First, I’d like to expound on my review of Beyonce’s visual album, “Lemonade.” I like some of the music, and I think one song–“All Night”–is superb. I think it’s all worth a look and listen. I’m keeping “Formation,” in my library. It’s a song I want to describe, but can’t. (Can anyone help me out here?) I think it’s the second-strongest single from the album. I also think “Freedom,” which sounds like it could have come from a Woodstock/Wattstax mashup concert is worth a listen. As is the Jack White collaboration, “Don’t Hurt Yourself.” Outside of that, I mostly just think the music was a nice atmospheric accompaniment to the album’s gorgeous visuals.
My co-blogger requested I talk more about those, so here goes…
“Lemonade” was filmed in New Orleans. New Orleans has never looked more beautiful. And ugly. And beautiful and ugly. And sad. And creepy. And stunning. And gritty. And haunted. I’m a big fan of the aesthetic taking ugly things and making them beautiful (even as they remain ugly, really). I loved the visuals in “Let the Right One In,” largely because I thought it was so spare and ugly and beautiful all at the same time. Now, obviously, New Orleans is a gorgeous town, but “Lemonade” wasn’t afraid to take you into a grim, abandoned parking lot, car garage, or humble residential area and overlay such potent imagery it was transformed. Suddenly it wasn’t a parking lot, it was a haunted parking lot–haunted with anger and perseverance and hope.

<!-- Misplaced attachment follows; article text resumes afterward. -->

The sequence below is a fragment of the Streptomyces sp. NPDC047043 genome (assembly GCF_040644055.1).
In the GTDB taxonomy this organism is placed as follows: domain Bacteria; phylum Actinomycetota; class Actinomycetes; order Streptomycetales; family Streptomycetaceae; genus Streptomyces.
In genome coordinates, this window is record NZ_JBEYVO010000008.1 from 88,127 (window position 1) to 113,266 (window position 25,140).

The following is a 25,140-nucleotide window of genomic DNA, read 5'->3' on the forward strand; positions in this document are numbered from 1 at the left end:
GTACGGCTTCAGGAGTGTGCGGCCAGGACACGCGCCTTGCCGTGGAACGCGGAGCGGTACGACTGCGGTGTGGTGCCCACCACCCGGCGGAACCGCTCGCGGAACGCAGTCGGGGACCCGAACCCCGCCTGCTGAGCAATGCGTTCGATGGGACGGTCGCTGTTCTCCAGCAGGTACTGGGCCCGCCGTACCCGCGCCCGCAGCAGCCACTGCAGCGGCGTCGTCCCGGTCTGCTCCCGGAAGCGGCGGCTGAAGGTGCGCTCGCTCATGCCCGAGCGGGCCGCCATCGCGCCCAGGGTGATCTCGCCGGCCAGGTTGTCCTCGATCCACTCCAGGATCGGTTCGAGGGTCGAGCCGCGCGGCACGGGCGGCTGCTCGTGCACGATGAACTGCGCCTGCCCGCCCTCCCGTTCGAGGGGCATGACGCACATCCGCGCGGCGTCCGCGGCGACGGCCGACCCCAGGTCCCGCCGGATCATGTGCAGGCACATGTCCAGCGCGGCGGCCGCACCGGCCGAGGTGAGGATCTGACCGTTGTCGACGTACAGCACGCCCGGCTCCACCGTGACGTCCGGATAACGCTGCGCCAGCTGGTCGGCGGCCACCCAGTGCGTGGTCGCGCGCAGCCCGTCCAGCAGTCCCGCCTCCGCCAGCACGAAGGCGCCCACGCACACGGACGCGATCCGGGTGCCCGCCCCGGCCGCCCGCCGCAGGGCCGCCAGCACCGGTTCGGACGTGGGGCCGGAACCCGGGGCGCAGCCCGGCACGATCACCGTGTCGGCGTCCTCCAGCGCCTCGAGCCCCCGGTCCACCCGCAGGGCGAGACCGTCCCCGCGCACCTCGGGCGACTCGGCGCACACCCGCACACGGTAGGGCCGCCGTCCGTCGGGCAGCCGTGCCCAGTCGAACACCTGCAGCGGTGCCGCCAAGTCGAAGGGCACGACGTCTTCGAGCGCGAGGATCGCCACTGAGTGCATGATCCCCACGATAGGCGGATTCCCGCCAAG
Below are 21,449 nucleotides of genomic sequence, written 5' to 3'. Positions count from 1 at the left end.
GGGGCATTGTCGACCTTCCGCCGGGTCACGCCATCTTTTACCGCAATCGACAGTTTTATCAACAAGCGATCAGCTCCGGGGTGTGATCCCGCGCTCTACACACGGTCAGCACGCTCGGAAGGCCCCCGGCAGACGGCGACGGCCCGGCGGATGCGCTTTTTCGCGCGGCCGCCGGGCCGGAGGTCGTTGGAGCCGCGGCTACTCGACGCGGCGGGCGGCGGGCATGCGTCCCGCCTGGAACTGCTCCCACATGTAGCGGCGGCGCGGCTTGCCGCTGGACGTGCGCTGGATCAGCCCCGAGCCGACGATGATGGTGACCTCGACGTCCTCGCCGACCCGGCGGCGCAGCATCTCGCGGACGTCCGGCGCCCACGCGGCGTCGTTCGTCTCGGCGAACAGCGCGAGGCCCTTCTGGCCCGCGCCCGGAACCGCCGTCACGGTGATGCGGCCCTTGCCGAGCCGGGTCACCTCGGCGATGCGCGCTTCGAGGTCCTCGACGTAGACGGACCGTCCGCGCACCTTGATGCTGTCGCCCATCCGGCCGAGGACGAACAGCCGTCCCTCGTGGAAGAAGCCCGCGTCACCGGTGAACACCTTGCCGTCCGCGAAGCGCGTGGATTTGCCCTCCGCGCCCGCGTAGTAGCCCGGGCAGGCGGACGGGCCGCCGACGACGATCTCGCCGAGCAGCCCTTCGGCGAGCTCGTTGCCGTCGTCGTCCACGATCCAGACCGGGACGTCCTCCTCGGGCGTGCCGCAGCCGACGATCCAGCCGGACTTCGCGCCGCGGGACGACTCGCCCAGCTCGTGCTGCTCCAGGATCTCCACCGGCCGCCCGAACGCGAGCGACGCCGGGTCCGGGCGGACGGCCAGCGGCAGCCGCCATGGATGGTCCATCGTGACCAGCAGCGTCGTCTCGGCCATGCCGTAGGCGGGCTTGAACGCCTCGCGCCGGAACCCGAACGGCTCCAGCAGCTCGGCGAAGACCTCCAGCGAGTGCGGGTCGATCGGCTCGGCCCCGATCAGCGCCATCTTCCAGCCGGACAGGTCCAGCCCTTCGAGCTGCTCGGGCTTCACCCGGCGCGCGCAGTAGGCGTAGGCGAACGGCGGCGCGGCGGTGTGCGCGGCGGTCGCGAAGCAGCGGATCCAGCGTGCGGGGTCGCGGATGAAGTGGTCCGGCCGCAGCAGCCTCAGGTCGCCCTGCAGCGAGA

And, of course, there’s the stuff that’s not not ugly-beautiful, but beautiful-beautiful. The Louisiana coastline, the plantation, the abandoned stone wall overgrown with the greenest green you can imagine… A standout scene comes early in the film: there’s a large, elegant room (in the plantation?) that’s filled with water. An entire room, sitting silently in water. And Beyonce’s there, her hair floating around her in slow motion. And she looks like the world’s saddest mermaid. The imagery is nothing less than stunning. It will stay with you.
Finally, I want to talk about the people who populate this gorgeous, haunted world. They’re mostly women, black women. And they are often still, which I found fascinating. In scene after scene the camera would pan to women, mostly sitting or standing completely still, and it was so powerful. I felt like there was a defiance in the stillness; there was so much menace in that stillness.
One woman who didn’t stand still was Serena Williams, who made a cameo appearance in the film. I wanted to high five the screen when I saw she and Beyonce had effectively traded places in this segment. Beyonce had taken her place on Serena’s now-famous throne while Serena danced provocatively to the music. And in so doing, both women had been empowered. Amazing.